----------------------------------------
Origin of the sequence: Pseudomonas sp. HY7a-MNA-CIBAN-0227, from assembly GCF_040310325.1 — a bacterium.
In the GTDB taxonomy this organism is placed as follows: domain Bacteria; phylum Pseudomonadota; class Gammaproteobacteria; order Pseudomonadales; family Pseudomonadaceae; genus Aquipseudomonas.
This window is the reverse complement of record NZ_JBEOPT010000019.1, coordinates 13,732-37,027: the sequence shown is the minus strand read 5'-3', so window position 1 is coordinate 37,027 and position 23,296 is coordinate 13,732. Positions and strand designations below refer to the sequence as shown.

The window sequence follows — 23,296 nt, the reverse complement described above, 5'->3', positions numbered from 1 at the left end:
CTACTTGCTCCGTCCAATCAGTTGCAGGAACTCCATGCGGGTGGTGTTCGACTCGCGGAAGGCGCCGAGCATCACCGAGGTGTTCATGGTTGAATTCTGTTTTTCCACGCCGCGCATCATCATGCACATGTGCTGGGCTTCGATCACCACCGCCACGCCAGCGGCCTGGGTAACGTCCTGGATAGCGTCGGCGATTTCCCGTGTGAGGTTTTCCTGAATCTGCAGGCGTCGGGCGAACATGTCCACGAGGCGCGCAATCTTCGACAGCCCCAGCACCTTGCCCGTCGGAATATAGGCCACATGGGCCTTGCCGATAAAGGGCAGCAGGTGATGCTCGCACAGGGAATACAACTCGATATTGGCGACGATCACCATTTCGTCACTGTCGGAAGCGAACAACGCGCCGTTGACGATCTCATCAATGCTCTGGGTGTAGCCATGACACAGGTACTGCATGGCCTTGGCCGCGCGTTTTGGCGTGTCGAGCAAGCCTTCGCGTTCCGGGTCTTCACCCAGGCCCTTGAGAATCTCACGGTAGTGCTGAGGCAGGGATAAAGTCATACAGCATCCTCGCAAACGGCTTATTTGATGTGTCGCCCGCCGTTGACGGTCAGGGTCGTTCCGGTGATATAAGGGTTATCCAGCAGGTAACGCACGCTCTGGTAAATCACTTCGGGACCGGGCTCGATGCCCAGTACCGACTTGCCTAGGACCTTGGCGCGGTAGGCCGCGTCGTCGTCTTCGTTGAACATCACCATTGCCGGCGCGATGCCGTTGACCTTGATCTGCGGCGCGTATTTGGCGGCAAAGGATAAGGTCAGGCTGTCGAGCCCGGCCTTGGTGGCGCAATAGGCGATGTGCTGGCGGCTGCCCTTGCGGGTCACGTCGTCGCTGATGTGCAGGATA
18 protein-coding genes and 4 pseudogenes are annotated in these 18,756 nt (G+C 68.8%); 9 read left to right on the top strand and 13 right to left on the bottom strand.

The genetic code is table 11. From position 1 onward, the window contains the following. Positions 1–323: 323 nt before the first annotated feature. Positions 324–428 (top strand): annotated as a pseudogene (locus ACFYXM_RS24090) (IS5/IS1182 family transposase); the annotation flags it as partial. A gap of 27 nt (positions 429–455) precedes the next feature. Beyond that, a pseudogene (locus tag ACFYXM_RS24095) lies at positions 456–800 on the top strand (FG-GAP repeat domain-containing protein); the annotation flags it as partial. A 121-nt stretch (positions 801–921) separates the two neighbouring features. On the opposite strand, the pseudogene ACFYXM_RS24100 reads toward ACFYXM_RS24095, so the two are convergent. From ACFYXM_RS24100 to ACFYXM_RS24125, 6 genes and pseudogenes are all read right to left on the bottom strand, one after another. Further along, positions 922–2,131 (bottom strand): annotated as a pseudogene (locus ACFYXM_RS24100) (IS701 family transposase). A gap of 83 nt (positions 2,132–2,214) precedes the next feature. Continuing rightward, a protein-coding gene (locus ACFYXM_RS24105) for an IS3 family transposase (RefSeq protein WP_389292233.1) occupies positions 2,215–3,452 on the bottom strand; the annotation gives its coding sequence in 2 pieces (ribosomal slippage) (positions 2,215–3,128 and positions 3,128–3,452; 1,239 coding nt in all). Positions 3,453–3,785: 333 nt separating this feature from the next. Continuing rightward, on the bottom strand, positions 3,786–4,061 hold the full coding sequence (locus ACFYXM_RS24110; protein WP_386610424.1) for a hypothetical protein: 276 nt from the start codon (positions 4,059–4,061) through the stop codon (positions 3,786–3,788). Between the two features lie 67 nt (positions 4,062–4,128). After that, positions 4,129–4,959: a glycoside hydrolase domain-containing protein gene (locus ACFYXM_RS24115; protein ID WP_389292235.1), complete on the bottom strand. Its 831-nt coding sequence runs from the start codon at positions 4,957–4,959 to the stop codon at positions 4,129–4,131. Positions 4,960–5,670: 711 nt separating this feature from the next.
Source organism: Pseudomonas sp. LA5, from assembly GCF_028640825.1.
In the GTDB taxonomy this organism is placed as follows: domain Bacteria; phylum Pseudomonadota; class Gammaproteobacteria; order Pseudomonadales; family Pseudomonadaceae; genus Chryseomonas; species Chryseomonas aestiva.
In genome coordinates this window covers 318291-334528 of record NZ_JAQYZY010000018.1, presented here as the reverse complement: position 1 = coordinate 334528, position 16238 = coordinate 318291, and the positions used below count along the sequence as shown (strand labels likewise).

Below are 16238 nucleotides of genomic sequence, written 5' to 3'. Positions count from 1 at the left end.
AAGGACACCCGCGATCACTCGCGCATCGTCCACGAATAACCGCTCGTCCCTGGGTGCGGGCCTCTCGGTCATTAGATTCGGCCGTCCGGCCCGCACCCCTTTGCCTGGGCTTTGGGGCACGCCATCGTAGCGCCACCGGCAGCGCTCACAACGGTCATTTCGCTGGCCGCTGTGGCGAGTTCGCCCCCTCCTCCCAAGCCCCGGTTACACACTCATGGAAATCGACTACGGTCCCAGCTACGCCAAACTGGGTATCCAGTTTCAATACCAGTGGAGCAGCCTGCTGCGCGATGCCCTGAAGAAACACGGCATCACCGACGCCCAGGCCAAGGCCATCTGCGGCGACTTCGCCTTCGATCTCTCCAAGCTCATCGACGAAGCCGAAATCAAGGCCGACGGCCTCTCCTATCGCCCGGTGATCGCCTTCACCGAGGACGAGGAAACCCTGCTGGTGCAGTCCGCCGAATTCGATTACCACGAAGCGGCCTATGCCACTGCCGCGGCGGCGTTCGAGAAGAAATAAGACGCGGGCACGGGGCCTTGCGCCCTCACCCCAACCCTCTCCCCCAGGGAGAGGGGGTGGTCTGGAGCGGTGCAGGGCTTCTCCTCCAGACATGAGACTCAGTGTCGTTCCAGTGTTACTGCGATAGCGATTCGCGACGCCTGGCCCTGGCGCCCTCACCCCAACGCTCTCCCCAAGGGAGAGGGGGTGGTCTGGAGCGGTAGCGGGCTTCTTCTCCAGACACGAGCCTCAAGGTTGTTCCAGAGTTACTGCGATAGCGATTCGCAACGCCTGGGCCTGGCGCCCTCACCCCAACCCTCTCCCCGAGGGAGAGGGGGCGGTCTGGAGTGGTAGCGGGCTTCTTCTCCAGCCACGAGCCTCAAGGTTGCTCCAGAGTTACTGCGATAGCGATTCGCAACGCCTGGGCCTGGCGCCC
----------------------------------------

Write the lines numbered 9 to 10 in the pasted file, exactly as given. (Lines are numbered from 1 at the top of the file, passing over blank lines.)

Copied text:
In the GTDB taxonomy this organism is placed as follows: domain Bacteria; phylum Pseudomonadota; class Gammaproteobacteria; order Pseudomonadales; family Pseudomonadaceae; genus Chryseomonas; species Chryseomonas aestiva.
In genome coordinates this window covers 318291-334528 of record NZ_JAQYZY010000018.1, presented here as the reverse complement: position 1 = coordinate 334528, position 16238 = coordinate 318291, and the positions used below count along the sequence as shown (strand labels likewise).